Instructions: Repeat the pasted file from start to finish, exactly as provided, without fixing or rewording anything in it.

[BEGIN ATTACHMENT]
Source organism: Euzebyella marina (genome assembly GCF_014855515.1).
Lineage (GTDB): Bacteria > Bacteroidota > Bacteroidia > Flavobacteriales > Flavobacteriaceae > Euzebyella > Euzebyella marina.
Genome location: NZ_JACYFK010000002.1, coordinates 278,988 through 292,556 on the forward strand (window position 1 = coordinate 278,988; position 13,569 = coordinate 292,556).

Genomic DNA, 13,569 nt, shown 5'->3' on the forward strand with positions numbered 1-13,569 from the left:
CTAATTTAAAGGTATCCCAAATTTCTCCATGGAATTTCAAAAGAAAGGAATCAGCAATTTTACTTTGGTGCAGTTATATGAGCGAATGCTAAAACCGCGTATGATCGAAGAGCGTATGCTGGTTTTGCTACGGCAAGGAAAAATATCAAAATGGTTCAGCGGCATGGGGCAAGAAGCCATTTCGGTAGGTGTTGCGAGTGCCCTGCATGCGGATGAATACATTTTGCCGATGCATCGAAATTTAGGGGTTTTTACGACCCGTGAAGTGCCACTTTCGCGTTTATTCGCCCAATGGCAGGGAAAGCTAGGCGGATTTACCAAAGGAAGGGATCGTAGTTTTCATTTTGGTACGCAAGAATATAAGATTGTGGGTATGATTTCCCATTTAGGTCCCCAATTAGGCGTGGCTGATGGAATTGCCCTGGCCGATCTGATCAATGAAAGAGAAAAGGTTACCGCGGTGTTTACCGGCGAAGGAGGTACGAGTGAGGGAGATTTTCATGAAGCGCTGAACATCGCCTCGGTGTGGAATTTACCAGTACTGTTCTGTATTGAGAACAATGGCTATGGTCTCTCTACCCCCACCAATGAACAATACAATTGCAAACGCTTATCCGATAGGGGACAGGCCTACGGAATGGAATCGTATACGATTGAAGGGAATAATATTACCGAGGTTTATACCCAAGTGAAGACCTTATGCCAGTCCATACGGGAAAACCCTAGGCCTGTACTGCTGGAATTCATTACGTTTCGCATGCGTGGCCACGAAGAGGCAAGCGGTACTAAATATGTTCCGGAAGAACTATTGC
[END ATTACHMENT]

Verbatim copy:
Source organism: Euzebyella marina (genome assembly GCF_014855515.1).
Lineage (GTDB): Bacteria > Bacteroidota > Bacteroidia > Flavobacteriales > Flavobacteriaceae > Euzebyella > Euzebyella marina.
Genome location: NZ_JACYFK010000002.1, coordinates 278,988 through 292,556 on the forward strand (window position 1 = coordinate 278,988; position 13,569 = coordinate 292,556).

Genomic DNA, 13,569 nt, shown 5'->3' on the forward strand with positions numbered 1-13,569 from the left:
CTAATTTAAAGGTATCCCAAATTTCTCCATGGAATTTCAAAAGAAAGGAATCAGCAATTTTACTTTGGTGCAGTTATATGAGCGAATGCTAAAACCGCGTATGATCGAAGAGCGTATGCTGGTTTTGCTACGGCAAGGAAAAATATCAAAATGGTTCAGCGGCATGGGGCAAGAAGCCATTTCGGTAGGTGTTGCGAGTGCCCTGCATGCGGATGAATACATTTTGCCGATGCATCGAAATTTAGGGGTTTTTACGACCCGTGAAGTGCCACTTTCGCGTTTATTCGCCCAATGGCAGGGAAAGCTAGGCGGATTTACCAAAGGAAGGGATCGTAGTTTTCATTTTGGTACGCAAGAATATAAGATTGTGGGTATGATTTCCCATTTAGGTCCCCAATTAGGCGTGGCTGATGGAATTGCCCTGGCCGATCTGATCAATGAAAGAGAAAAGGTTACCGCGGTGTTTACCGGCGAAGGAGGTACGAGTGAGGGAGATTTTCATGAAGCGCTGAACATCGCCTCGGTGTGGAATTTACCAGTACTGTTCTGTATTGAGAACAATGGCTATGGTCTCTCTACCCCCACCAATGAACAATACAATTGCAAACGCTTATCCGATAGGGGACAGGCCTACGGAATGGAATCGTATACGATTGAAGGGAATAATATTACCGAGGTTTATACCCAAGTGAAGACCTTATGCCAGTCCATACGGGAAAACCCTAGGCCTGTACTGCTGGAATTCATTACGTTTCGCATGCGTGGCCACGAAGAGGCAAGCGGTACTAAATATGTTCCGGAAGAACTATTGC